Rendezvous With Rama by Arthur C. Clarke, a book review
For a hard SF fan, Rendezvus with Rama by Arthur C. Clarke, is a delightful feast of mystery, drama and realistic science. In the SF genre, Clarke is THE Master Craftsman when it comes to writing riveting prose. No other SF author I have read writes as well as Clarke. There may be some better story tellers, but no one has a better command of the English language.
Here is a passage of Scripture from Genesis 6 that may be applicable to Rama:
5 The Lord saw that the wickedness of man was great in the earth, and that every intention of the thoughts of his heart was only evil continually. 6 And the Lord was sorry that he had made man on the earth, and it grieved him to his heart. 7 So the Lord said, “I will blot out man whom I have created from the face of the land, man and animals and creeping things and birds of the heavens, for I am sorry that I have made them.” 8 But Noah found favor in the eyes of the Lord.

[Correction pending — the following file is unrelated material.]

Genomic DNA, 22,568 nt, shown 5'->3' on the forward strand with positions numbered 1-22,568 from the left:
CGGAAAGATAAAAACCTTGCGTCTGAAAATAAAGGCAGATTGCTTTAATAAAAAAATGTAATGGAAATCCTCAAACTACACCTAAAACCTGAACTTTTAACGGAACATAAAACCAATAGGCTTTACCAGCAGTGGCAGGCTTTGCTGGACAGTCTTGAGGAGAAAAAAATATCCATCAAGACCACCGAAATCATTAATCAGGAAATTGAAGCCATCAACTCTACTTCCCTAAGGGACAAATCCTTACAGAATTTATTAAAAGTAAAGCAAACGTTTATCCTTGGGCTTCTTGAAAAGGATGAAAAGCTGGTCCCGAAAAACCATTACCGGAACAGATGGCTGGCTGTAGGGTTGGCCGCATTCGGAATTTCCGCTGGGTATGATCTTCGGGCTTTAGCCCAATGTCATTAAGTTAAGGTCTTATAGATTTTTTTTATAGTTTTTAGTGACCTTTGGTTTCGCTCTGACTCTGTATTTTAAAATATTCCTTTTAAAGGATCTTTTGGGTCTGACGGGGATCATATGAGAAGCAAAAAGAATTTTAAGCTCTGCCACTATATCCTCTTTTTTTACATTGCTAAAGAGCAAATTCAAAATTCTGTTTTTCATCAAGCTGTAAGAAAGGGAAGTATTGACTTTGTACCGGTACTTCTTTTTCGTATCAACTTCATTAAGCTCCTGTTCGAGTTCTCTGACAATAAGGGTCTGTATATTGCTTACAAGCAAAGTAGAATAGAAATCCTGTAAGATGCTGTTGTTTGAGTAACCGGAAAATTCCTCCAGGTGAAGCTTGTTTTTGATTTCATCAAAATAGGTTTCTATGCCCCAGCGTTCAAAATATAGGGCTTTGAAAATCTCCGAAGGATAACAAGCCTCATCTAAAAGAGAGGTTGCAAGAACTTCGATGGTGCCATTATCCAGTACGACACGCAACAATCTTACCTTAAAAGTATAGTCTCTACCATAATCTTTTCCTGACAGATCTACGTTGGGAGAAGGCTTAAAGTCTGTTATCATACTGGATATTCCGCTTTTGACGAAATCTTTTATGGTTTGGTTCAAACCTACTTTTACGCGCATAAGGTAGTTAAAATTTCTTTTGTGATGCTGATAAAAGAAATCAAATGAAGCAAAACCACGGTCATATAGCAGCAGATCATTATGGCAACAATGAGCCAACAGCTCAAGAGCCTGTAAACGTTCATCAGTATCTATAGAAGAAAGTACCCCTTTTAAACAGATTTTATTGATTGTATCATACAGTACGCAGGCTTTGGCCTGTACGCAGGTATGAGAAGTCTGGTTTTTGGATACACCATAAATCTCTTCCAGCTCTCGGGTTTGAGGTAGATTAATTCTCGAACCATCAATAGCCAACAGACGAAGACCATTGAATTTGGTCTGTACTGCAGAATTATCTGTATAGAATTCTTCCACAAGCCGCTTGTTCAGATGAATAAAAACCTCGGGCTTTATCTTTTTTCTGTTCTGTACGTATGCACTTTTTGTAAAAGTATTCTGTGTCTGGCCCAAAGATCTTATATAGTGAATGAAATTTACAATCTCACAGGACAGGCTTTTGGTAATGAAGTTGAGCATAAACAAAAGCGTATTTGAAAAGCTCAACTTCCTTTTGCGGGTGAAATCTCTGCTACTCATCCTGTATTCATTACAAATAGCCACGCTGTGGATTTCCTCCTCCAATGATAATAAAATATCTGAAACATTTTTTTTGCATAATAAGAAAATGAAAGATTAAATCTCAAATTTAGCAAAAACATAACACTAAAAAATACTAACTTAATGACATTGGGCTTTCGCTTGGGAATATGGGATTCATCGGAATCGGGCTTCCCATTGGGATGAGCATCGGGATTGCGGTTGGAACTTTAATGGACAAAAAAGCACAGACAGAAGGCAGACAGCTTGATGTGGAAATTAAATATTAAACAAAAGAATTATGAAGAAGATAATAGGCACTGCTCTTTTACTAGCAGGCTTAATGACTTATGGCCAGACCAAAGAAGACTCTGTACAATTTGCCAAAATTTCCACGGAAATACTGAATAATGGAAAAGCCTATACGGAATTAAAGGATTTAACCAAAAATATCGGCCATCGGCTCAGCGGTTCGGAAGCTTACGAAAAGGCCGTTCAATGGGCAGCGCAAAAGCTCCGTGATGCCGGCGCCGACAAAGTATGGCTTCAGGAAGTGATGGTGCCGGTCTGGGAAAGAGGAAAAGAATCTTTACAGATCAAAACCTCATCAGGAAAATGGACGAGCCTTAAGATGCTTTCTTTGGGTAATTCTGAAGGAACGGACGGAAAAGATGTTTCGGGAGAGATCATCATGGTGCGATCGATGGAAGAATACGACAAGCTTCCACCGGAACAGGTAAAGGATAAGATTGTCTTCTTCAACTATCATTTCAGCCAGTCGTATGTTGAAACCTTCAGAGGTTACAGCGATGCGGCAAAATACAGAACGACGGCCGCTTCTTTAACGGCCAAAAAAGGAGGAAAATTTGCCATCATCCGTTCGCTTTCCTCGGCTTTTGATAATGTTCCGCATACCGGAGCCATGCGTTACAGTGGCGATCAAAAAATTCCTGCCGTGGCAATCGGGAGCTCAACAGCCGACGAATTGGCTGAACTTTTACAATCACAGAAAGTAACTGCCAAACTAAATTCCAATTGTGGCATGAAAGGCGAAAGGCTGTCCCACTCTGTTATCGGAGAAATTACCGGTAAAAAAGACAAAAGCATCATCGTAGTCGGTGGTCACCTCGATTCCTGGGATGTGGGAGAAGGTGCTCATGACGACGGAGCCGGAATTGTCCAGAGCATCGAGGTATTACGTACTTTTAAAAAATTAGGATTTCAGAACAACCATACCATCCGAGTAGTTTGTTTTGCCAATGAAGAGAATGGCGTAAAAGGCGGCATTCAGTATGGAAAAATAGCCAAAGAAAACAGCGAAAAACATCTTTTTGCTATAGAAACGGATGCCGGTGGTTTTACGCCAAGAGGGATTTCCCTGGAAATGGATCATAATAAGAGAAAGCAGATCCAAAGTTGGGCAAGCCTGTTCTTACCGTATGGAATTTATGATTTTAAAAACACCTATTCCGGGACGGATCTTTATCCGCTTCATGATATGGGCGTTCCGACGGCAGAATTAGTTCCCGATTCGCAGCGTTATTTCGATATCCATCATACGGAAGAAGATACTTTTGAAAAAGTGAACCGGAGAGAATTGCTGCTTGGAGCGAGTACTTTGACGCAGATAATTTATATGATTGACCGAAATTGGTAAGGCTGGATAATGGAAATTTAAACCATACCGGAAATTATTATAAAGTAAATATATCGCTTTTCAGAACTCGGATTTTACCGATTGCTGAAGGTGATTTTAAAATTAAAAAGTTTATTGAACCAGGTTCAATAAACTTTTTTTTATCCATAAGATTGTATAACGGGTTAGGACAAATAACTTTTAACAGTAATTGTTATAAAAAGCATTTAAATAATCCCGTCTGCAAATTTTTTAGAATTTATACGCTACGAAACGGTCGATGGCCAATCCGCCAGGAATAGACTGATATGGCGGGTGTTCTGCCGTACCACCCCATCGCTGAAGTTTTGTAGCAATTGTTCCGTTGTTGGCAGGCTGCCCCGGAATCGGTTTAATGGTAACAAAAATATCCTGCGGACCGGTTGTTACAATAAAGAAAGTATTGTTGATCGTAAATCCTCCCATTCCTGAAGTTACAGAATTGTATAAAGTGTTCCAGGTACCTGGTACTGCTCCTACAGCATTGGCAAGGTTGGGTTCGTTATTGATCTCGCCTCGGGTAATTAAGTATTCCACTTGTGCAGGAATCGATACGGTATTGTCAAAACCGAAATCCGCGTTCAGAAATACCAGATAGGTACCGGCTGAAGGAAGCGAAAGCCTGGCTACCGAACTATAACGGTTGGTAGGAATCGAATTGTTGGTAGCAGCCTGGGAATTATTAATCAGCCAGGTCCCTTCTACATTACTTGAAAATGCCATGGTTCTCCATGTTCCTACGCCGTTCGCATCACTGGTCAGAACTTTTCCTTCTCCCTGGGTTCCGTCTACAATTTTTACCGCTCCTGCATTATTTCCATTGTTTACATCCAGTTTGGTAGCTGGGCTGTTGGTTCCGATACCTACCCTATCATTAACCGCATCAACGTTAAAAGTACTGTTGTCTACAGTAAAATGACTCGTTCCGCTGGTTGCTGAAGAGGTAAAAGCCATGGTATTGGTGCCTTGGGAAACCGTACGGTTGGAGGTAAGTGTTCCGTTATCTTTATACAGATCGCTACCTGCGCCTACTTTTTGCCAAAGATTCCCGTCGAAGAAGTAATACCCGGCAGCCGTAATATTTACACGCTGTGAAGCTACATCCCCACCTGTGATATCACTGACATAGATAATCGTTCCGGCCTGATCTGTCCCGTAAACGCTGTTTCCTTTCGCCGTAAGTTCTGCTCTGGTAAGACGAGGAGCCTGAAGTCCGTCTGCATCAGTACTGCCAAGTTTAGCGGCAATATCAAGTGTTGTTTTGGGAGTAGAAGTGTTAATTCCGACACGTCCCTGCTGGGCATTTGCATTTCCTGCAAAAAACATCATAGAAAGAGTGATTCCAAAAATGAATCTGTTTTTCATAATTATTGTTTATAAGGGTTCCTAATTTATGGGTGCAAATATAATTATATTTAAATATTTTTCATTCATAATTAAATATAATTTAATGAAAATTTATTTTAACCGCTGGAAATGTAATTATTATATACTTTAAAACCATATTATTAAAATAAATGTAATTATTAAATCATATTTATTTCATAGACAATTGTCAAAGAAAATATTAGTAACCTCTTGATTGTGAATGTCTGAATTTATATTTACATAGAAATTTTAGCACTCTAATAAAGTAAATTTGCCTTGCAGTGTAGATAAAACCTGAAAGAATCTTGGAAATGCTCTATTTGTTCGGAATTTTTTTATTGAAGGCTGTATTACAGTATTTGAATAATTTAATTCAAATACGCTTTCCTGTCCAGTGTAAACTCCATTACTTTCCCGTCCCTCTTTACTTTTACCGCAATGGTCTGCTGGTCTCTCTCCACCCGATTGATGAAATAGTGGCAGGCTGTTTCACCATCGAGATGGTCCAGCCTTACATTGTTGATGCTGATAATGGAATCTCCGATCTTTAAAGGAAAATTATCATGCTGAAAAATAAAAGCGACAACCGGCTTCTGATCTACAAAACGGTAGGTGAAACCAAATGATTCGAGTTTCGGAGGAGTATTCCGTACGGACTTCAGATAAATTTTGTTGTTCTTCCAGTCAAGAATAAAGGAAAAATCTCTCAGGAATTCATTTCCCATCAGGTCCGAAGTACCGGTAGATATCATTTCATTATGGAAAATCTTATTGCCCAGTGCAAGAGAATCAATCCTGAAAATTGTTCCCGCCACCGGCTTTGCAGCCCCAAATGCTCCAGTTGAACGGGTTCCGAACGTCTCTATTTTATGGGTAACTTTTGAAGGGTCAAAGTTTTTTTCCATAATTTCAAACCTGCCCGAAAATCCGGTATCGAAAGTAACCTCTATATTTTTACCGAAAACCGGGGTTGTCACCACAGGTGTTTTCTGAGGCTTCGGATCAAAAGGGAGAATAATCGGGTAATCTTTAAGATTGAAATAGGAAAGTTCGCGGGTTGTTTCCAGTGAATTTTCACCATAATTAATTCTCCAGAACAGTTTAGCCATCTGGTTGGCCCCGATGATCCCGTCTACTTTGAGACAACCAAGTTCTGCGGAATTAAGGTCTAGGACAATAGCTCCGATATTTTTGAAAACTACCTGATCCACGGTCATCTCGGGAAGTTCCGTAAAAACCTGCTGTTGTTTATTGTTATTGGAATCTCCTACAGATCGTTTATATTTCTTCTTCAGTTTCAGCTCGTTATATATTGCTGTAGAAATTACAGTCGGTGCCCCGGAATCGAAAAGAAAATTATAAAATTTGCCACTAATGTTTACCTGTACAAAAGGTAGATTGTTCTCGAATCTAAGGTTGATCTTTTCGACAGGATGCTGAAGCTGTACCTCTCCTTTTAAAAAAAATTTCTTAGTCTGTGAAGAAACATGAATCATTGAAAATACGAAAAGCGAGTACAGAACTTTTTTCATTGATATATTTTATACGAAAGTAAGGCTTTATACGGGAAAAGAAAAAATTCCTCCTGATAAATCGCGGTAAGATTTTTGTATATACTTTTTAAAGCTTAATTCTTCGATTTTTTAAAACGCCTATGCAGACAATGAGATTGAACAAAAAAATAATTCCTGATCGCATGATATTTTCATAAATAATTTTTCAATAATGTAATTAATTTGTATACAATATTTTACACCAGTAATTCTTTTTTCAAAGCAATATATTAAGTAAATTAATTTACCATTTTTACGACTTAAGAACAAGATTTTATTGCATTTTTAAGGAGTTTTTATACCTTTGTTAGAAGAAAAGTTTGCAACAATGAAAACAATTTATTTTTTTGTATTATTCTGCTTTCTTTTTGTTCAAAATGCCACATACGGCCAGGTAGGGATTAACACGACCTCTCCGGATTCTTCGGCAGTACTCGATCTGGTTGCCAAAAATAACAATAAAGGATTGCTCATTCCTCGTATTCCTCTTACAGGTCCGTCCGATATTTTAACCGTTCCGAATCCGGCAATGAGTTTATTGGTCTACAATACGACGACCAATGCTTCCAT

Noah and the Flood
9 These are the generations of Noah. Noah was a righteous man, blameless in his generation. Noah walked with God. 10 And Noah had three sons, Shem, Ham, and Japheth.